Home for the holidays: students celebrate over break

A survey of 45 students from Dec. 21 to Jan. 4


A survey of 45 students from Dec. 21 to Jan. 4

Luke Sassa

During normal times, many students within the CHS community partake in cherished holiday traditions alongside friends and family. However, with the pandemic raging on, most students have had a wrench thrown into their plans.

“Typically on Thanksgiving, I meet with my family friends since I don’t have any immediate family nearby. We all gather at one person’s house and each family brings a signature dish, but we couldn’t do that this year,” said senior Nawaal Mudassir of Manalapan. She explained that the pandemic forced her family and friends to alter their plans, as they instead divided up the food between households and celebrated on their own.

Mudassir wasn’t the only one who saw a drastic shift in the way their family celebrated Thanksgiving, as senior Rachel Fisher of Ocean also noted that her family had no choice but to improvise.

“My Thanksgiving plans were different this year because we usually have a large gathering at my house, but instead my family only saw my grandparents and we kept our masks on throughout the night,” Fisher said. She mentioned that her immediate family even ate dinner in a separate room from her grandparents to keep them safe.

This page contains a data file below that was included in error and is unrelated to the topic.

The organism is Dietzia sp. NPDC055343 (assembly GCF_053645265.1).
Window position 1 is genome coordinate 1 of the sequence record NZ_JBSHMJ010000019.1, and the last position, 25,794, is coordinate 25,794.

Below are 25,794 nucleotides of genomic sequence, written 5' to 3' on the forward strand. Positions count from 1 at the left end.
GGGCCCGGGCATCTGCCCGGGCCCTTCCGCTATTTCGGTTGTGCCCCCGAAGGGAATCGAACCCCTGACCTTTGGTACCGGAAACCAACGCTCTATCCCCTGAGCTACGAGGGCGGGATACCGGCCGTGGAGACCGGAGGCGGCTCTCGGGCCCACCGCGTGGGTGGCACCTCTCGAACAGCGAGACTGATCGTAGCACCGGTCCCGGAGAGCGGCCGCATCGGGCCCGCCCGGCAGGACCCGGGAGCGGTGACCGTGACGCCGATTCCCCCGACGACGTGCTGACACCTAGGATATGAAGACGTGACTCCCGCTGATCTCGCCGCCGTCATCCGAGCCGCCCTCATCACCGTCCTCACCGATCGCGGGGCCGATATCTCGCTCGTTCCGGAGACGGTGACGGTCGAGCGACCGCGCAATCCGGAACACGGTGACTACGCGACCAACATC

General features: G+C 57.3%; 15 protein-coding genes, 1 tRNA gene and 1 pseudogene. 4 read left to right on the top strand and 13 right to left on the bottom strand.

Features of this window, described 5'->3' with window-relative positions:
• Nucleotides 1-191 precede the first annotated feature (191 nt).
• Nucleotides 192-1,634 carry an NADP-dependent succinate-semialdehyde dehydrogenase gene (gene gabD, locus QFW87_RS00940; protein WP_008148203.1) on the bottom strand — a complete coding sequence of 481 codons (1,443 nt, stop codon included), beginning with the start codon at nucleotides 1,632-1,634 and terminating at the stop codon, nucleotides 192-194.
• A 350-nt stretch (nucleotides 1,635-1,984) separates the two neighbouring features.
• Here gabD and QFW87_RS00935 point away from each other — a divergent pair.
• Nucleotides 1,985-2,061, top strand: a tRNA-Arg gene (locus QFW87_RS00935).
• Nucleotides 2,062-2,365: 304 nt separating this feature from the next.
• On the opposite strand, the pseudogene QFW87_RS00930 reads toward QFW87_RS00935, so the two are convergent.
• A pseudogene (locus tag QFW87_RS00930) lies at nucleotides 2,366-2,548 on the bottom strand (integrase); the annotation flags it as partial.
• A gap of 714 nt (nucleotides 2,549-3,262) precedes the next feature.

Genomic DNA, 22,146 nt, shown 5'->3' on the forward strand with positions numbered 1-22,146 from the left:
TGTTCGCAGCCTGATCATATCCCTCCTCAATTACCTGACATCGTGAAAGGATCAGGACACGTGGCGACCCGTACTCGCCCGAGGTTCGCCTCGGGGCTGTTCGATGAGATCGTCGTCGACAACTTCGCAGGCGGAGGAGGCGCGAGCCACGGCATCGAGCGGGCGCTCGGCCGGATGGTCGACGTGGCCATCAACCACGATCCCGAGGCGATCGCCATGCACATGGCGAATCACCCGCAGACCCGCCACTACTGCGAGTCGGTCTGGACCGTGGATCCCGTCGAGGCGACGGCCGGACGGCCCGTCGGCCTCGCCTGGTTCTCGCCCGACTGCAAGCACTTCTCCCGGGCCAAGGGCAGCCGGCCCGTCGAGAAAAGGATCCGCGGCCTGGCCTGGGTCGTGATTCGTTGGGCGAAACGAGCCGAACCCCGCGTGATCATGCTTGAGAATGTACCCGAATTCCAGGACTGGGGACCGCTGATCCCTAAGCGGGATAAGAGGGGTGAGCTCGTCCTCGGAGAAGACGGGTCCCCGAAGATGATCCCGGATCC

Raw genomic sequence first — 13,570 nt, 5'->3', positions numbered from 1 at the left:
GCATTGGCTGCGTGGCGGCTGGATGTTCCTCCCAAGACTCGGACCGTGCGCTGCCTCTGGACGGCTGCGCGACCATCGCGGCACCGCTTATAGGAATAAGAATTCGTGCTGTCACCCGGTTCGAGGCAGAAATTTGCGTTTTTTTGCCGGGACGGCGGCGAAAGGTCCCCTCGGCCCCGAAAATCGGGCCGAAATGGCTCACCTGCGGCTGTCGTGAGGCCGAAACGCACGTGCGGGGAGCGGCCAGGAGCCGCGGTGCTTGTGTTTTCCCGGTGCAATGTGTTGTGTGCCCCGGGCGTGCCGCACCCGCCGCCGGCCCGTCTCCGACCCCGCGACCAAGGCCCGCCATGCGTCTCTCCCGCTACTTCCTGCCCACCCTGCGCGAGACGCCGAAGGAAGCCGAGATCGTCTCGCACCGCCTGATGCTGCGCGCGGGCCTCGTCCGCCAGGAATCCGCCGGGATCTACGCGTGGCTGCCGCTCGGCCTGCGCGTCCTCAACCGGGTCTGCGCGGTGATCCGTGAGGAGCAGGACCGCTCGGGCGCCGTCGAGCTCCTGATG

In addition to seeing her Thanksgiving plans go by the wayside, the Hanukkah celebrations Fisher had become accustomed to also had to change.

“This year is different because we aren’t going to be seeing our extended family and exchanging gifts with them as easily,” Fisher said. Still, she indicated that she has felt a sense of enjoyment during this holiday season in spite of her inability to see extended family.

The same issues have arisen for the many students at CHS who are unable to gather with loved ones in celebration of Christmas.

“This year is definitely a bummer because seeing my cousins and my family is something I always look forward to, as I only get to see them a handful of times throughout each year,” said junior Drew Lepping of West Long Branch. His household typically visits extended family in Pennsylvania for the holidays, but will not be doing so this year in an effort to keep elderly family members safe.

Senior Catie Procyk of Colts Neck also saw her out-of-state Christmas plans deteriorate, as her family’s annual trip to visit relatives in North Carolina was canceled. Still, she has tried her best to find a silver lining in the midst of a tough situation.

“The holiday season feels more lonely this year, but I feel like my brothers, parents and I have gotten even closer because of it,” said Procyk.